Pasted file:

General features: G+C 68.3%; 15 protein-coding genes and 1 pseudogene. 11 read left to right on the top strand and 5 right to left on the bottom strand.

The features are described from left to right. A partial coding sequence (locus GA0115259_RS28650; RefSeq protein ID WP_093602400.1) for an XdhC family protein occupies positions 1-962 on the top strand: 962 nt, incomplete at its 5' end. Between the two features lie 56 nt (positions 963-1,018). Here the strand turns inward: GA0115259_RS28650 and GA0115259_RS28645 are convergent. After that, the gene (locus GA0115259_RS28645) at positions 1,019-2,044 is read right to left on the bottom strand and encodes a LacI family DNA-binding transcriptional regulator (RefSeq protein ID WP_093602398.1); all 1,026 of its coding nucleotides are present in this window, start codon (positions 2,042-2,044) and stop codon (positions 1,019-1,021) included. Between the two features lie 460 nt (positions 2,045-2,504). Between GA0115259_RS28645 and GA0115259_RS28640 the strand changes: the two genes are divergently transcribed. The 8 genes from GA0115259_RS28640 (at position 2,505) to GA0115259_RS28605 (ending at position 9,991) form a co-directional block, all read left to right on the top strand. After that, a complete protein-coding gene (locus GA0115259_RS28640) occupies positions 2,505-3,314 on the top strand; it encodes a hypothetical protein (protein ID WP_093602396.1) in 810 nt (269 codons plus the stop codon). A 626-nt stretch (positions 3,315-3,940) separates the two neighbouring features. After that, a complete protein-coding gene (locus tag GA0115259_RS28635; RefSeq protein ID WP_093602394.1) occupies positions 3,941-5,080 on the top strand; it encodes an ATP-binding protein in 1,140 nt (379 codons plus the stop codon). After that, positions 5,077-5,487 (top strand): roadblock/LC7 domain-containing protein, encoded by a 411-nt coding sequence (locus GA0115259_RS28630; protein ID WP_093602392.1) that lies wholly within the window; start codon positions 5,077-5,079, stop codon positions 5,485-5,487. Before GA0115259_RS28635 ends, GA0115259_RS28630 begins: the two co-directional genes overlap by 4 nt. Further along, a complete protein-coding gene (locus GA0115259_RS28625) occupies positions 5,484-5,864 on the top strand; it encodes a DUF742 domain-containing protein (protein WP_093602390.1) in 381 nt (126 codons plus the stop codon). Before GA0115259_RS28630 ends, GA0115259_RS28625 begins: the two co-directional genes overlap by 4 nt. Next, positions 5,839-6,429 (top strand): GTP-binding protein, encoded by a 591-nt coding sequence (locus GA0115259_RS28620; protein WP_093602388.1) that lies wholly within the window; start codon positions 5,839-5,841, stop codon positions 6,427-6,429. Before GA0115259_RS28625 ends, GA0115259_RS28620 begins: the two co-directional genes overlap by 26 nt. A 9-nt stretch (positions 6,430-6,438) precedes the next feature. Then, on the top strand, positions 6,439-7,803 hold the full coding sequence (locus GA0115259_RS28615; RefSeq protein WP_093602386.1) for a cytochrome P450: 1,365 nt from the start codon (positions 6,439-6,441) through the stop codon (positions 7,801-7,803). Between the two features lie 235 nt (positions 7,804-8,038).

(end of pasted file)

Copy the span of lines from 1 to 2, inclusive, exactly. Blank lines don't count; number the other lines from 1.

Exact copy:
General features: G+C 68.3%; 15 protein-coding genes and 1 pseudogene. 11 read left to right on the top strand and 5 right to left on the bottom strand.

The features are described from left to right. A partial coding sequence (locus GA0115259_RS28650; RefSeq protein ID WP_093602400.1) for an XdhC family protein occupies positions 1-962 on the top strand: 962 nt, incomplete at its 5' end. Between the two features lie 56 nt (positions 963-1,018). Here the strand turns inward: GA0115259_RS28650 and GA0115259_RS28645 are convergent. After that, the gene (locus GA0115259_RS28645) at positions 1,019-2,044 is read right to left on the bottom strand and encodes a LacI family DNA-binding transcriptional regulator (RefSeq protein ID WP_093602398.1); all 1,026 of its coding nucleotides are present in this window, start codon (positions 2,042-2,044) and stop codon (positions 1,019-1,021) included. Between the two features lie 460 nt (positions 2,045-2,504). Between GA0115259_RS28645 and GA0115259_RS28640 the strand changes: the two genes are divergently transcribed. The 8 genes from GA0115259_RS28640 (at position 2,505) to GA0115259_RS28605 (ending at position 9,991) form a co-directional block, all read left to right on the top strand. After that, a complete protein-coding gene (locus GA0115259_RS28640) occupies positions 2,505-3,314 on the top strand; it encodes a hypothetical protein (protein ID WP_093602396.1) in 810 nt (269 codons plus the stop codon). A 626-nt stretch (positions 3,315-3,940) separates the two neighbouring features. After that, a complete protein-coding gene (locus tag GA0115259_RS28635; RefSeq protein ID WP_093602394.1) occupies positions 3,941-5,080 on the top strand; it encodes an ATP-binding protein in 1,140 nt (379 codons plus the stop codon). After that, positions 5,077-5,487 (top strand): roadblock/LC7 domain-containing protein, encoded by a 411-nt coding sequence (locus GA0115259_RS28630; protein ID WP_093602392.1) that lies wholly within the window; start codon positions 5,077-5,079, stop codon positions 5,485-5,487. Before GA0115259_RS28635 ends, GA0115259_RS28630 begins: the two co-directional genes overlap by 4 nt. Further along, a complete protein-coding gene (locus GA0115259_RS28625) occupies positions 5,484-5,864 on the top strand; it encodes a DUF742 domain-containing protein (protein WP_093602390.1) in 381 nt (126 codons plus the stop codon). Before GA0115259_RS28630 ends, GA0115259_RS28625 begins: the two co-directional genes overlap by 4 nt. Next, positions 5,839-6,429 (top strand): GTP-binding protein, encoded by a 591-nt coding sequence (locus GA0115259_RS28620; protein WP_093602388.1) that lies wholly within the window; start codon positions 5,839-5,841, stop codon positions 6,427-6,429. Before GA0115259_RS28625 ends, GA0115259_RS28620 begins: the two co-directional genes overlap by 26 nt. A 9-nt stretch (positions 6,430-6,438) precedes the next feature. Then, on the top strand, positions 6,439-7,803 hold the full coding sequence (locus GA0115259_RS28615; RefSeq protein WP_093602386.1) for a cytochrome P450: 1,365 nt from the start codon (positions 6,439-6,441) through the stop codon (positions 7,801-7,803). Between the two features lie 235 nt (positions 7,804-8,038).